1 woman hurt, 1 cat jumps to safety in fire

March 18, 1992|By Roger Twigg and David Michael Ettlin | Roger Twigg and David Michael Ettlin,Staff Writers chB

A 67-year-old woman was hospitalized for burns and smoke inhalation yesterday as the result of a two-alarm blaze that forced the evacuation of a four-story downtown apartment building.

Most of the 14 people who lived in the building at 816 Park Ave. were not at home when the fire broke out shortly before 1:30 p.m. A cat stranded on a top-floor window ledge stunned bystanders with a dramatic four-story, 30-foot leap to safety after a firefighter grabbed its tail.

Capt. Ronald Baker, a city Fire Department investigator, said the blaze was sparked by a malfunction in an electrical circuit box in the basement hallway of the Park Tower Apartments.

Sanella G. Kief, who lived in a basement apartment, was listed in serious but stable condition last night at University of Maryland Medical Center, where she was being treated for facial burns and smoke inhalation, a spokeswoman said.

The fire left an estimated $30,000 in damage. The tenants of the 10 occupied apartments were offered assistance by their landlord and by the American Red Cross.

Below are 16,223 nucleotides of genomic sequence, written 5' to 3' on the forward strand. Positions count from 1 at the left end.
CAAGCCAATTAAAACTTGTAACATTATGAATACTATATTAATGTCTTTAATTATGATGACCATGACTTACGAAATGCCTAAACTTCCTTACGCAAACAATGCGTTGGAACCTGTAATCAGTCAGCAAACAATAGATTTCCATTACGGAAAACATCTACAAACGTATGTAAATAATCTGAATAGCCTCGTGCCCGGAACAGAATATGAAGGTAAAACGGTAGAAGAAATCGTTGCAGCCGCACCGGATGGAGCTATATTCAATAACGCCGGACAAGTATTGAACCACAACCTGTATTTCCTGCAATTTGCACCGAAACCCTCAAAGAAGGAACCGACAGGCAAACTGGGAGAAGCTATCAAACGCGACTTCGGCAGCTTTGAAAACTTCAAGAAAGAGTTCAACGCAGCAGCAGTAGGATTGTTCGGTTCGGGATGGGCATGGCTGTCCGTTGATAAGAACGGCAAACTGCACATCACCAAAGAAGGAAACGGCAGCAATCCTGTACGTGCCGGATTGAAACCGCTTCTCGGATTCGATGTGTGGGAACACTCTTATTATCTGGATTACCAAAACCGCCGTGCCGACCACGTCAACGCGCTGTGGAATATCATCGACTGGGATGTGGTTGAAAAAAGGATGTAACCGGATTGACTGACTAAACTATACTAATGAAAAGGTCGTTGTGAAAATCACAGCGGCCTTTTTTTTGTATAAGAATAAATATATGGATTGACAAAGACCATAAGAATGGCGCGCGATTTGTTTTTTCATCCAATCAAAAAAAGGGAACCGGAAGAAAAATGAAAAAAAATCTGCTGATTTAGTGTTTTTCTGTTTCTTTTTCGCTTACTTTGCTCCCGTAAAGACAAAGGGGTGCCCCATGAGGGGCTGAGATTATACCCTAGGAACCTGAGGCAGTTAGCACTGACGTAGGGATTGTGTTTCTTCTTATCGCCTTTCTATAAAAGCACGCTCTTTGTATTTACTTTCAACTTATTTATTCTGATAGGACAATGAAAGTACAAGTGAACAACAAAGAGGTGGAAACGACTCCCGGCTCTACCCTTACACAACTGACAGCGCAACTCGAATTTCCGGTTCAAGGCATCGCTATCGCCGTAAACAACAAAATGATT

Charlie -- a 15-pound, former stray cat adopted more than a year ago by a third-floor tenant, Claire Acey -- was home alone. Apparently frightened as firefighters chopped a hole through the bedroom ceiling to ventilate the building, the cat fled to a front window ledge, and then leaped from a firefighter's grasp.

"He's scared of people. I think that's why he ended up jumping," Ms. Acey said.

Charlie landed on the concrete sidewalk and ran under a parked car before being captured by a neighbor. The animal was reported in stable condition last night at the Falls Road Animal Hospital, where same-name veterinarian Dr. Charlie Weiss said the cat was being treated for smoke inhalation and a fractured pelvis.

"It's amazing how he was able to run around," Dr. Weiss said, explaining that cats and other animals in shock -- including humans -- "have natural endorphins which are released from the central nervous system. It's just like painkillers. They don't even know they're hurt."

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